[FOUNTAIN]Bring on the slogansOn April 20, 1945, the day Adolf Hitler committed suicide in his underground bunker in Berlin, most of his chief secretaries were already gone. One of the people who remained with Hitler until his final minutes was Joseph Goebbels, the minister of propaganda, who was called "Hitler's shadow" and "Director of the Third Reich."
Mr. Goebbels made Hitler a great hero by employing all forms of mass communication, including newspapers, television, posters and various cultural activities. Spotlights were suddenly turned on and grand music was played in the halls whenever Hitler appeared on a stage. These scenes were all directed by Mr. Goebbels. The musical performances by symphonies created an atmosphere that made Hitler look like a mythical figure. The propaganda as a political means was the perfect way to manipulate the minds of the masses. With the end of World War II, Hitler's political image was shattered. That image, which was deceitful and was created by depression, disappeared in the winds of freedom.
In 1860, Abraham Lincoln, a Republican presidential candidate, utilized the slogan "Freedom to All" and started winning people's trust with his down-to-earth nature and frank rhetoric. As time went by, Mr. Lincoln added another motto, "The constitution and union forever," and established a political image of being in opposition to slavery and secession by the South.
Theodore Roosevelt unveiled his slogan "The Big Stick" in the 1904 presidential election and tried to appeal to voters by saying, "Speaking softly and carry a big stick."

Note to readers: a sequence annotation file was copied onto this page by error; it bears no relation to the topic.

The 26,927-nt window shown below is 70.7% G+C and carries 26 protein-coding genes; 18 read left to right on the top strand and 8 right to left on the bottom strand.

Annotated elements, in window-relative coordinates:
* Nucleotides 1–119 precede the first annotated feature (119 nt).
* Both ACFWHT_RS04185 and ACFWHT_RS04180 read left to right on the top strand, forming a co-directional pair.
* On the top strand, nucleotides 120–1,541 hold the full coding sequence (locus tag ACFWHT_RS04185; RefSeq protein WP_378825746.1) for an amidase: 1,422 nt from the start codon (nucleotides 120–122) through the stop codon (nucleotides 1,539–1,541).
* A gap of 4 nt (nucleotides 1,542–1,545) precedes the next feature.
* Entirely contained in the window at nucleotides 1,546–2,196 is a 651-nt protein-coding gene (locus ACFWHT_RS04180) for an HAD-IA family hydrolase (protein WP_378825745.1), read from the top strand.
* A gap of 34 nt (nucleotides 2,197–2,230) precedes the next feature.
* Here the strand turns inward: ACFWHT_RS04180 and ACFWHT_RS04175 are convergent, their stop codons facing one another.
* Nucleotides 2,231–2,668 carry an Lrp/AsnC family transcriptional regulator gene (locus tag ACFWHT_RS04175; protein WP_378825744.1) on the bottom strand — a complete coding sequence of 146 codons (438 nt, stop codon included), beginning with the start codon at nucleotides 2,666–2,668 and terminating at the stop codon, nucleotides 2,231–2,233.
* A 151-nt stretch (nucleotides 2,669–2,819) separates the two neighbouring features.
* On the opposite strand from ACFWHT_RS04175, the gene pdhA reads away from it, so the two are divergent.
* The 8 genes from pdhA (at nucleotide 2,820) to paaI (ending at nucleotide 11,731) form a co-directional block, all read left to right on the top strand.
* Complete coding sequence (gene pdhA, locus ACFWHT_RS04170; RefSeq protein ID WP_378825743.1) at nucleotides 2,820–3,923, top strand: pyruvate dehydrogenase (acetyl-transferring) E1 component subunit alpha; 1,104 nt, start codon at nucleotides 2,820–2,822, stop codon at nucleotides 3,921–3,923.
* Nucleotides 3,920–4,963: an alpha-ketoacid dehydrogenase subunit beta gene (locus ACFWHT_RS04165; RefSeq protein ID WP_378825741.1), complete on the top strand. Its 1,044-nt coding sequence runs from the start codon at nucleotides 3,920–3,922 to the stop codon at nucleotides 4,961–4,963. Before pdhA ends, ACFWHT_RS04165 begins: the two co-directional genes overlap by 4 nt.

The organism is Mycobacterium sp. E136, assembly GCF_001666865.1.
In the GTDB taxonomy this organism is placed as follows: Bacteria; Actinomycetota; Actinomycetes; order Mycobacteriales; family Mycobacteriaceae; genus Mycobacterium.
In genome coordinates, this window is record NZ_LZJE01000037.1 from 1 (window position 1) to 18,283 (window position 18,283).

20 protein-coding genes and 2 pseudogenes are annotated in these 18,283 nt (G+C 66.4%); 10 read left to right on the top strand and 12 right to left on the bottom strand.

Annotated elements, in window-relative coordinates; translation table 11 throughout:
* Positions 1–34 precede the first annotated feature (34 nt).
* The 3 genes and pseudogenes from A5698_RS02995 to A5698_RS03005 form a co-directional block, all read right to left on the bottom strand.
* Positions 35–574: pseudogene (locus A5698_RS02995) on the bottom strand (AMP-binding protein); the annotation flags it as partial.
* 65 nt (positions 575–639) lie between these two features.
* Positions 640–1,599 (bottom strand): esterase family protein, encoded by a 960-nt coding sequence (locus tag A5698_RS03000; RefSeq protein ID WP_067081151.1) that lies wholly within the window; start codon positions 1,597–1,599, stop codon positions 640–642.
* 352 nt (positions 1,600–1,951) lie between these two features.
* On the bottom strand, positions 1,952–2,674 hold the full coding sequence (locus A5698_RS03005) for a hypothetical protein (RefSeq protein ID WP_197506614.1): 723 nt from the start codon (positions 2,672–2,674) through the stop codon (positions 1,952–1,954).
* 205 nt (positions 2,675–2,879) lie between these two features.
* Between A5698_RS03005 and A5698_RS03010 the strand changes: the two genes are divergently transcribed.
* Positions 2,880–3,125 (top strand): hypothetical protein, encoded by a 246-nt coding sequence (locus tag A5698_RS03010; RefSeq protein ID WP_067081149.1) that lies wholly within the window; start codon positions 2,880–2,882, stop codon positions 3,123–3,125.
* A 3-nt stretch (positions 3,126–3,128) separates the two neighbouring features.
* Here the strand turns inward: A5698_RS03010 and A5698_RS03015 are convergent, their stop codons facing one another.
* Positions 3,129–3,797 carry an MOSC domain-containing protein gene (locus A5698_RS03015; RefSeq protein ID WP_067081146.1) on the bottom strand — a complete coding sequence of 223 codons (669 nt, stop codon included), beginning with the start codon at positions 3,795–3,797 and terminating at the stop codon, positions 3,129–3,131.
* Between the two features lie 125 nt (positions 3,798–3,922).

In the 1970s, issues that united American voters were chiefly economic ones. For instance, Ronald Reagan's election campaign promises, including a reduction of the national budget and tax cuts, moved American voters. One year before Bill Clinton was voted into the presidency, he was merely a little-known politician. But because of economic problems that the United States was going through at that time, voters chose Mr. Clinton.
Ambitious politicians in any countries create appealing election slogans and promises to establish favorable images. In France, Jacques Chirac, the president, will compete with Jean-Marie Le Pen, the leader of National Front, who defeated Prime Minister Lionel Jospin, for the presidential vote. I am curious what kinds of election slogans and images our presidential candidates will hold up in Korea after the primaries of the ruling party and the opposition party conclude.
The writer is a senior reporter for the political desk of the JoongAng Ilbo.
by Choi Chul-joo